Guided waves occur when a low seismic velocity rock layer, such as sandstone, is bounded by higher velocity layers. Compressional (P) and shear (S) waves originating in the low-velocity layer remain in that layer, confined by the higher velocity layers. Because hydrocarbons are generally found in porous, permeable rocks sandwiched between impermeable rock layers, guided waves can provide important information about the geophysical properties of a reservoir.
The SwRI-developed model predicted not only the presence of guided waves, but their modal components as well. Normal modes indicate P- and S-wave velocities that are higher in both bounding layers than in the confined layer, a condition present in a continuous reservoir. Leaky modes occur when S-wave velocities are slower in the bounding layer than P-wave velocities are in the confined layer, representing an energy loss. At Gypsy, the model showed that both leaky and normal modes can be trapped in low-velocity layers, and that their presence in high-resolution interwell seismic data can be used to delineate reservoir boundaries.
To transfer the findings of the Gypsy project to the gas industry, GRI asked SwRI to study the Stratton gas field in the South Texas Frio Formation, beginning in 1993. The Stratton Field is owned by Union Pacific Resources Company (UPRC), which contributed well log and seismic data for the study. SwRI researchers incorporated petrophysical properties and the interval geologies of the upper and middle Frio Formation in computer models that assessed the feasibility of detecting guided waves between wells more than half a mile apart.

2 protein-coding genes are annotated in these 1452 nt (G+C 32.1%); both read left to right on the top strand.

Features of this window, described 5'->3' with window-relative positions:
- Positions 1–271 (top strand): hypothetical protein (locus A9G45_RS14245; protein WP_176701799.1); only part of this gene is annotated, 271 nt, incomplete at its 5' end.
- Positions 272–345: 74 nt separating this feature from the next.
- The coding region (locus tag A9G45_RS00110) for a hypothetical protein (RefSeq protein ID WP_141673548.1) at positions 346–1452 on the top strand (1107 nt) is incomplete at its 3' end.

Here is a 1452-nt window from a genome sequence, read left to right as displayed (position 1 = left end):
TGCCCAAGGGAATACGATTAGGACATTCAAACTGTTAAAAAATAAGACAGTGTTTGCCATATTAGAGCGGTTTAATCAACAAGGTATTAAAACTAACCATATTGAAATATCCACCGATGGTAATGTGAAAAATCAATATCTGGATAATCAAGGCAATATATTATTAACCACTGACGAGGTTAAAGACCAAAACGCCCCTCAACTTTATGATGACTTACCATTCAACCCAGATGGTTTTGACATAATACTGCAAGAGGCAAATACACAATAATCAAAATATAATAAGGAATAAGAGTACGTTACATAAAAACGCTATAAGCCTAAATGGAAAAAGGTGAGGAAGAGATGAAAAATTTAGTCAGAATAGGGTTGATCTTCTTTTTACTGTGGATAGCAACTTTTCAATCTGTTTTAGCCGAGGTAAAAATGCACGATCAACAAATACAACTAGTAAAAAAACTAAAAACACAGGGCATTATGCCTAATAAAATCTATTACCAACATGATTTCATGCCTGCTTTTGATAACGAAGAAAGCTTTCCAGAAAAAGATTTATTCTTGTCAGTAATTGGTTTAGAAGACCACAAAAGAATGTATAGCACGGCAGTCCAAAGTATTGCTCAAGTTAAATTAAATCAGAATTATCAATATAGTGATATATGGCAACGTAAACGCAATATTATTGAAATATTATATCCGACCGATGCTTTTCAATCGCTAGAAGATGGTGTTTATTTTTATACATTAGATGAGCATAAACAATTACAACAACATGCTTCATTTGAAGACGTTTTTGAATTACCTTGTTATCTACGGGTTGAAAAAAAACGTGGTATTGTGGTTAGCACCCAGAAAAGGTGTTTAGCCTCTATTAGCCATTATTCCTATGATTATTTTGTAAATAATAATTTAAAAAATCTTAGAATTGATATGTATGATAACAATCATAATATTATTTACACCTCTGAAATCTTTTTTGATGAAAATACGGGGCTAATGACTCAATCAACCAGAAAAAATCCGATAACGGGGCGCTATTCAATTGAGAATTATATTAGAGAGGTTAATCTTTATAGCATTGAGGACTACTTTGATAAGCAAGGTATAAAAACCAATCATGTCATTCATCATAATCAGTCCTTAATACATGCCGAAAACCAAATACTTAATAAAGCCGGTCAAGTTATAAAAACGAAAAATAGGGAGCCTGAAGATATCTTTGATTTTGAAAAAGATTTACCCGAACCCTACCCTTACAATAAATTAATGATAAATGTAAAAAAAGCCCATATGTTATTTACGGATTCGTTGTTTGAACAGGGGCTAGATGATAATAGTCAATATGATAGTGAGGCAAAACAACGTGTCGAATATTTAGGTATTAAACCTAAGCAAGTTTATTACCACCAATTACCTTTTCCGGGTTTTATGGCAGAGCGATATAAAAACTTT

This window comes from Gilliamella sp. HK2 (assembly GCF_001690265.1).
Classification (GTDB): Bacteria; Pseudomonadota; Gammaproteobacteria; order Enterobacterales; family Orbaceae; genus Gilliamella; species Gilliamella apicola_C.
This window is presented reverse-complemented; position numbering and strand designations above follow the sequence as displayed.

The model results predicted that guided seismic waves could be transmitted and detected in the upper Frio formation and that energy in the form of leaky and normal modes would be trapped in the low-velocity shale waveguides in the formation. The project has been extended through 1998 to conduct continuity logging experiments to confirm the model predictions.
In 1996, SwRI was contracted to characterize a highly fractured reservoir in collaboration with Texas A&M University. During this ongoing project, theoretical and numerical model studies will be linked with a balanced petrophysical and engineering program for the development of advanced concepts of borehole and seismic measurement techniques. The DOE-affiliated National Institute for Petroleum and Energy Research is sponsoring the project, which is being conducted at the Twin Creek formation in the Utah-Wyoming Overthrust Belt.
In low-porosity, low-permeability formations, natural fractures are the primary source of permeability, controlling both production and injection of fluids. Open fractures do not contribute significantly to total porosity, but they provide an increased drainage network. An important aspect of characterizing reservoir fracture orientation and permeability is determining how fractures affect the propagation of acoustic and seismic waves through the rock.